🎞️ When is They Cloned Tyrone out: On Netflix from Friday, 21 July
⭐️ Our rating: 3/5
🎭 Who's in it? John Boyega, Teyonah Parris, David Alan Grier, J Alphonse Nicholson, Tamberla Perry, Eric Robinson Jnr, Kiefer Sutherland, Jamie Foxx
👍 What we liked: High-octane performances and a gutsy attitude make for unexpected fun.
👎 What we didn't: With too many loose ends and no clear targets, there’s little sense of direction.
📖 What's it about? Tyrone is a drug dealer in a run-down corner of the 70s who gets gunned down by a rival. When a local pimp sees him alive and well the following day, oblivious of the shooting they set out to solve the mystery, which takes them down a rabbit hole literally underneath the struggling community.
⏱️ How long is it? 2 hours 2 minutes
They Cloned Tyrone is what happens when Invasion Of The Body Snatchers meets Groundhog Day. It's the ambitious directorial debut from Creed II writer Juel Taylor that brings so many genres to the mix that some inevitably lose their flavour.
Despite its shortcomings, Taylor’s delivered a quick-fire comedy/thriller which plays out like one of its jokes (“a pimp, a whore and a drug dealer walk into a bar.”)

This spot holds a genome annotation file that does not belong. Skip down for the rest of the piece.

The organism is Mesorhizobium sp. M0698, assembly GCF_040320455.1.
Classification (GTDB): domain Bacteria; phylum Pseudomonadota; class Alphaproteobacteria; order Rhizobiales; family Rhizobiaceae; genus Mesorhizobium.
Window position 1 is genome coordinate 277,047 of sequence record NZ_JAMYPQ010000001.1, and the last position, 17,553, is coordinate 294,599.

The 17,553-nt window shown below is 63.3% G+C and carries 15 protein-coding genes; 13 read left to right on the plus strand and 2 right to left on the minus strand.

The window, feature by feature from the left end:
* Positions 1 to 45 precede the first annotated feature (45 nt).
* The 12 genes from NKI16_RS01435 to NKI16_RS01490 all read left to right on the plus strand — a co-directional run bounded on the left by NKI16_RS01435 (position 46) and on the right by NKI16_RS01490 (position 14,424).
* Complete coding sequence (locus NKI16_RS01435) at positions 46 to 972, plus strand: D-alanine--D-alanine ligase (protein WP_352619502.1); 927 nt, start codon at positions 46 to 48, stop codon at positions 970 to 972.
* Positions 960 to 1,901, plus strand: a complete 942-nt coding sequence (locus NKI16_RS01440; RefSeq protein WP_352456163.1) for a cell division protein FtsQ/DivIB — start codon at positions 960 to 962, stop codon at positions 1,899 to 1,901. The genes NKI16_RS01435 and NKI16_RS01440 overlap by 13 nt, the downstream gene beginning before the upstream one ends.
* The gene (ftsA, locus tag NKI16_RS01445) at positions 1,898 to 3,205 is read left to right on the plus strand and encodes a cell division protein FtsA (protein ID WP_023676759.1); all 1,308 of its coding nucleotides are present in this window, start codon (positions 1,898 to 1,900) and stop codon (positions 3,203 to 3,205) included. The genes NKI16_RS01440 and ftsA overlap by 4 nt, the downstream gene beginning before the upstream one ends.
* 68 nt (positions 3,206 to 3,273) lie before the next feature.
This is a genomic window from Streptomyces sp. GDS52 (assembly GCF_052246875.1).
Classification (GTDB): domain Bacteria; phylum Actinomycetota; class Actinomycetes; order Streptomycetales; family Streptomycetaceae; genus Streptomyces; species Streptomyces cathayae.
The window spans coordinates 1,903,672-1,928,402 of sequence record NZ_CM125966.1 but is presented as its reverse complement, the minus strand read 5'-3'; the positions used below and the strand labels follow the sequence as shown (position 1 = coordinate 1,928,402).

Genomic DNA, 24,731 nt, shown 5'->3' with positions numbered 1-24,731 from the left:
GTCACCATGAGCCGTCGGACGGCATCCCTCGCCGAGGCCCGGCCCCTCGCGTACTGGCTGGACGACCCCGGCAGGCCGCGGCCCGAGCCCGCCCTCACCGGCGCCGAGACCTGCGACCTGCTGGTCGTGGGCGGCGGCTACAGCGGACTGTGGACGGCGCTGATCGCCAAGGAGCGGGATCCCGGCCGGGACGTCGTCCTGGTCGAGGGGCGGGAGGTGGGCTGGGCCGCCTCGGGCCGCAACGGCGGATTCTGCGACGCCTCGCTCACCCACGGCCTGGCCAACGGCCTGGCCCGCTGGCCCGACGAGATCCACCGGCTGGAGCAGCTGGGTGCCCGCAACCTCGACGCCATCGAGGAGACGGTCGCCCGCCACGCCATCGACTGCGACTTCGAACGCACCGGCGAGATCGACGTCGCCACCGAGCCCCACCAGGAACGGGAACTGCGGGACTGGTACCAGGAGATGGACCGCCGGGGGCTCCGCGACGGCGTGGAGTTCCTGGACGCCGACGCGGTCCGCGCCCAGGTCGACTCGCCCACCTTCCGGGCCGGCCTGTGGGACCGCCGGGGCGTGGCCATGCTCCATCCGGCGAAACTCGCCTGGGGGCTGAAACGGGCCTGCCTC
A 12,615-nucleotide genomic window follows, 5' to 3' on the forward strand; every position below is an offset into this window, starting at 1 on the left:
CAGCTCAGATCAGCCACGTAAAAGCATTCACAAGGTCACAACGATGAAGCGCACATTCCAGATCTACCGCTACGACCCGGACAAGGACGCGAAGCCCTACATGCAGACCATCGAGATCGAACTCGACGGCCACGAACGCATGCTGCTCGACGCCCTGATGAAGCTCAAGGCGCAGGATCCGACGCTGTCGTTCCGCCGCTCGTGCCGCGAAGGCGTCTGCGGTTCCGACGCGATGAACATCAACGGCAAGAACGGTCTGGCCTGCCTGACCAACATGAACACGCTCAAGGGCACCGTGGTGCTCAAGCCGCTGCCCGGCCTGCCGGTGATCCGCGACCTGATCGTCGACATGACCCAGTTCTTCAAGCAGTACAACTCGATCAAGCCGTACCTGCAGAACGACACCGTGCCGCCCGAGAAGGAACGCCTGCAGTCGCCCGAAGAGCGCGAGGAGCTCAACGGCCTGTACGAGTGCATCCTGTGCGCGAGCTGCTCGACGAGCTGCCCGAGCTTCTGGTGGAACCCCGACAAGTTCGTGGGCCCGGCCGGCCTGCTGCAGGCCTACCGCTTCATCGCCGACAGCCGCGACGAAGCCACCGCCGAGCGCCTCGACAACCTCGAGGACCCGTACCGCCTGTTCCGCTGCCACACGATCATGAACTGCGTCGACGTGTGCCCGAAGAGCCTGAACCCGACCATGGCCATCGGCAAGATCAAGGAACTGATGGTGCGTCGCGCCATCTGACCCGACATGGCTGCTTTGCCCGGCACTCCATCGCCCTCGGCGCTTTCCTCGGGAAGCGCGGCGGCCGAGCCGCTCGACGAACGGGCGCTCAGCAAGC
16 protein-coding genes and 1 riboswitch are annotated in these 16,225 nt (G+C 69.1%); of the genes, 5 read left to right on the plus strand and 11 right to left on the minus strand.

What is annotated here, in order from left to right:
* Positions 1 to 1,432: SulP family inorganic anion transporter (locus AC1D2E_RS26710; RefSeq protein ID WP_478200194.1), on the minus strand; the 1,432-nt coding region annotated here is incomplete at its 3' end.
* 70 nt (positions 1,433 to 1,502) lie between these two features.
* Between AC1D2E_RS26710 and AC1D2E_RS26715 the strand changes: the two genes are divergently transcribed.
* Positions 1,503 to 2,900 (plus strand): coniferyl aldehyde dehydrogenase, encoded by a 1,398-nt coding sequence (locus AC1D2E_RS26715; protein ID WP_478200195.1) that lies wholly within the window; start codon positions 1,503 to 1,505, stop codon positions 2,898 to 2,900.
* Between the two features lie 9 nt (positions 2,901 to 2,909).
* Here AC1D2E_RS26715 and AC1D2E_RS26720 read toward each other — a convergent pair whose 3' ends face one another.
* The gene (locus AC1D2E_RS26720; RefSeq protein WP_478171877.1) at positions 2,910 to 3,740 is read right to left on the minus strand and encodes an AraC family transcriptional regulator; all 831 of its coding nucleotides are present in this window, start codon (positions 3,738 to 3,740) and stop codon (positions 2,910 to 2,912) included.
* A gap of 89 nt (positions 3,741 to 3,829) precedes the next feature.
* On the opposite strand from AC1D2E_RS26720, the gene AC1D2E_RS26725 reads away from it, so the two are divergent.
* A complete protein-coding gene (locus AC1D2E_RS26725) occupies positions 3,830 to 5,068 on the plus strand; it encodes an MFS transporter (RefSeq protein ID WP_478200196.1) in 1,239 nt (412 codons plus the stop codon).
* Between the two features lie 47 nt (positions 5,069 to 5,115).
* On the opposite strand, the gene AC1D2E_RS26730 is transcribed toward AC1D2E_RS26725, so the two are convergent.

The pimp is Slick Charlie (Jamie Foxx), who lives up to his name with his clothes and constant reminders of his biggest claim to fame: winning the 1995 International Players Ball Pimp Of The Year Award.
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The whore is the smart and resourceful YoYo (WandaVision's Teyonah Parris) whose banter with Charlie is close to an art form. And there’s drug dealer Tyrone (John Boyega), initially the real one and then a clone, who is destined to start every day in exactly the same way and fight the same rivals for his turf. They’re the film’s biggest assets – three powerhouse actors with Foxx especially on stellar form.
Watch a trailer for They Cloned Tyrone
This motley crew set out to discover what’s going on beneath the surface of their down-and-out community. It's one where everybody eats the same brand of fried chicken, glugs down the same bottles of clearly alcoholic soda and uses the same products on their hair. Is it all connected? It is.
But, despite the fun created by the sci-fi/horror/comedy/blaxploitation mix, there’s no clear sense of the film’s targets. And its loose ends mean that we, like the narrative, are left hanging in the air, having to draw our own conclusions about who “they” are, what they’re up to and why. It means any attempts at genuine satire are toothless.
The poverty and lack of hope in the town — so essential to the story — is vividly created, from the gloomy lighting and graffiti to the background characters who are already drunk by noon. And when its extraordinary events appear on local TV, the grainy footage is on the nail in evoking the 70s.
It’s gutsy, energetic and refreshingly unexpected. But it's also frustrating, lacking in direction and bite. But They Cloned Tyrone has a winning combination of high-octane cast and sheer hutzpah in doing something different. That’s what makes it stand out.
They Cloned Tyrone is on Netflix from 21 July.